The city that goes to sleep early now might be waking up to a good night’s revelry if the Maharashtra Excise Department’s proposal to extend bar closing hours to a 3 am deadline goes through. And while the move awaits a nod from the State Cabinet, city restaurateurs and others from the hospitality industry are vigorously nodding their approval.
Conservatives may argue that longer drinking hours imply a higher alcoholism rate and unruly drunken behaviour, but those like Tom Cherian, co-owner of Worli hotspot Ghetto, are confident that it will lead to the contrary. “Early deadlines mean lesser time to drink and that equates to longer time spent on binge drinking. The benefits of pushing the deadline will be tremendous. We’ll finally have a real reason to call Mumbai a global city,” says Cherian.
Manager of Bandra’s popular Elbow Room Rajesh Sharma says, “Finally someone is standing up for the bar owners. Restaurants and night clubs essentially function at night, and early deadlines are very bad for business.” He adds that with most international flights landing at night, there is a huge demand for after-hours leisure spots to unwind at. “Revenue will increase for both small business owners and the state.”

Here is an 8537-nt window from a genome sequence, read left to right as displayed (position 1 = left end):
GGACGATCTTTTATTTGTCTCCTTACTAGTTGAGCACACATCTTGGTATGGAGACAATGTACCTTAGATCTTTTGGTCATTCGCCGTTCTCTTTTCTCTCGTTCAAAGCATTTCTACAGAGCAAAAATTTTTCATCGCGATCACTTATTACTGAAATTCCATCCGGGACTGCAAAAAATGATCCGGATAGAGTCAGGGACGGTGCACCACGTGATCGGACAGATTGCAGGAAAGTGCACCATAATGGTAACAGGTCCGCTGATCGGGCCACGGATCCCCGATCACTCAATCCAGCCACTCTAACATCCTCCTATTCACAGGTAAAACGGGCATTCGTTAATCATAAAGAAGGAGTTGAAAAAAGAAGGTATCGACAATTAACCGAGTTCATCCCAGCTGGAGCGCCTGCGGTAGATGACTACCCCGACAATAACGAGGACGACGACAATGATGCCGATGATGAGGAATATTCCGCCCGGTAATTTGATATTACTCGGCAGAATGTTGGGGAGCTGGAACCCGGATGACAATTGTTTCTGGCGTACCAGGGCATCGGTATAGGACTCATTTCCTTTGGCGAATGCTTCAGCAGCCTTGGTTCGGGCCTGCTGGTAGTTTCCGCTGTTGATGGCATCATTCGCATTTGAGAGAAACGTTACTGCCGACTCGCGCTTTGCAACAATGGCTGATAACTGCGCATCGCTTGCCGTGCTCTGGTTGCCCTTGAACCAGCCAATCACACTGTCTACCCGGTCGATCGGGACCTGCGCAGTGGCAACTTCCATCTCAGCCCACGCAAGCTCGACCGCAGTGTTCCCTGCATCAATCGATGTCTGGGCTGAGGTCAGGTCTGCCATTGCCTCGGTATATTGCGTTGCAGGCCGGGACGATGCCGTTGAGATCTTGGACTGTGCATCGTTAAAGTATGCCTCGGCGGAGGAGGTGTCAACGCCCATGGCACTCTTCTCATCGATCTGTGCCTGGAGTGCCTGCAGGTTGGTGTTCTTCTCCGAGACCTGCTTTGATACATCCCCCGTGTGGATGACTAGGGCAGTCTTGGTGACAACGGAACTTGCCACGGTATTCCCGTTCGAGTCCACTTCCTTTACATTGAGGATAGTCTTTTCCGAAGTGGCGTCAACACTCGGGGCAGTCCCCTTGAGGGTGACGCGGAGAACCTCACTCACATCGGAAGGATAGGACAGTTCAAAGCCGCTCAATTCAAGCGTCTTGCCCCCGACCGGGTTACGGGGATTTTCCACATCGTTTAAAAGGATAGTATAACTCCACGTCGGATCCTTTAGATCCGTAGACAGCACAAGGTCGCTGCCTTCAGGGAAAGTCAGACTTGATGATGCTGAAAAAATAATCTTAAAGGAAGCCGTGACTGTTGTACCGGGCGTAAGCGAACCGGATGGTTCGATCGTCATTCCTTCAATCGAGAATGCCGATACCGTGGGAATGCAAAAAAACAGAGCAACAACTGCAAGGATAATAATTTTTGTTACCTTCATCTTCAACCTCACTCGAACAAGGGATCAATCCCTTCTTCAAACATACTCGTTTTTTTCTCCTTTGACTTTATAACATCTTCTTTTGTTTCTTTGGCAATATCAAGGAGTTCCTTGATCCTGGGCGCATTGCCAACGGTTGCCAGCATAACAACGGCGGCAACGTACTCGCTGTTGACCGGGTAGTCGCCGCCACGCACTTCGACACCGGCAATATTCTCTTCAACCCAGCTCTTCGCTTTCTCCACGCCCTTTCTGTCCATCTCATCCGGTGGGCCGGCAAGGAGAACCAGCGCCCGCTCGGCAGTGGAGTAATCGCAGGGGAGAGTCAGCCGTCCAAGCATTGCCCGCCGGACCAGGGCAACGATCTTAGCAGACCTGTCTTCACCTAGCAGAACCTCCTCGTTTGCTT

In 2005, the city started going to sleep at 1.30 am as per the deadline. Since then, the hotel industry has been pressing for an extension. “A lot of our clients are office-goers, who manage to arrive by 10 pm or even later. This gives them an hour or two to unwind, since we have to follow our last order call at 12.30 am. It’s harsh to give plastic glasses to someone who has just enjoyed their first drink after a dog day’s work,” says Anup Gandhi of Bonobo in Bandra.
Doing away with the 1.30 am Cinderella limit means good news financially and physically. “With bars shutting early, people are forced to look for alternatives to smuggle in alcohol. This, more often than not, ends up being spurious liquor, which is harmful,” says Cherian. Shailesh Agarwal, who owns On Toes in Andheri, chips in, “There is good news for everyone. With the extended work hours, restaurants will have to introduce more shifts, which means increased opportunity for employment.”
The live music scene in the city should also receive a shot in the arm. Says Dhruv Ghanekar, co-owner of Blue Frog in Lower Parel, “If the deadline is extended, we can plan longer music nights and line-up more artistes. Else we’re working with a very short timeline and have a limited number of performances. Also, since most people only manage to get to the venue late, bands that perform early have no audience.” With inputs from Rochelle Pinto.